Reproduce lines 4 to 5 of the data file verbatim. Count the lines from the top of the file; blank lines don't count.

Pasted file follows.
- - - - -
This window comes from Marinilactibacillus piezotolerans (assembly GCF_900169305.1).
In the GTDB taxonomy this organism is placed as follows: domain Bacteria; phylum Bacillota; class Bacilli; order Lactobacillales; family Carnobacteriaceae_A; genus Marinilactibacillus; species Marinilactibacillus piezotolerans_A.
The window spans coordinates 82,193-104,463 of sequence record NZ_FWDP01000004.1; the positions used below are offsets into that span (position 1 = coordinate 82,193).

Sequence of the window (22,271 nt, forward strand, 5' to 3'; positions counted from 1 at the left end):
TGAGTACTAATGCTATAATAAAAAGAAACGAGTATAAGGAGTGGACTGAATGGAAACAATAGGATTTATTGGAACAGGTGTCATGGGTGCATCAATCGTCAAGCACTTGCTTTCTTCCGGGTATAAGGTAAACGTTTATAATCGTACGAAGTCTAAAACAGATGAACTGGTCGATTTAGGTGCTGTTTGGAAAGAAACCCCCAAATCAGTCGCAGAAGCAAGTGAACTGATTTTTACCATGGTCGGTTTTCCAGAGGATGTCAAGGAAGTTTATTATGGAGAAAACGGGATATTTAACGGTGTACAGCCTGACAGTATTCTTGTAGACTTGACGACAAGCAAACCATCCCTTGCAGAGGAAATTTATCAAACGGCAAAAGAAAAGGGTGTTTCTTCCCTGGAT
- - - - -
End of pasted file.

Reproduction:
Sequence of the window (22,271 nt, forward strand, 5' to 3'; positions counted from 1 at the left end):
TGAGTACTAATGCTATAATAAAAAGAAACGAGTATAAGGAGTGGACTGAATGGAAACAATAGGATTTATTGGAACAGGTGTCATGGGTGCATCAATCGTCAAGCACTTGCTTTCTTCCGGGTATAAGGTAAACGTTTATAATCGTACGAAGTCTAAAACAGATGAACTGGTCGATTTAGGTGCTGTTTGGAAAGAAACCCCCAAATCAGTCGCAGAAGCAAGTGAACTGATTTTTACCATGGTCGGTTTTCCAGAGGATGTCAAGGAAGTTTATTATGGAGAAAACGGGATATTTAACGGTGTACAGCCTGACAGTATTCTTGTAGACTTGACGACAAGCAAACCATCCCTTGCAGAGGAAATTTATCAAACGGCAAAAGAAAAGGGTGTTTCTTCCCTGGAT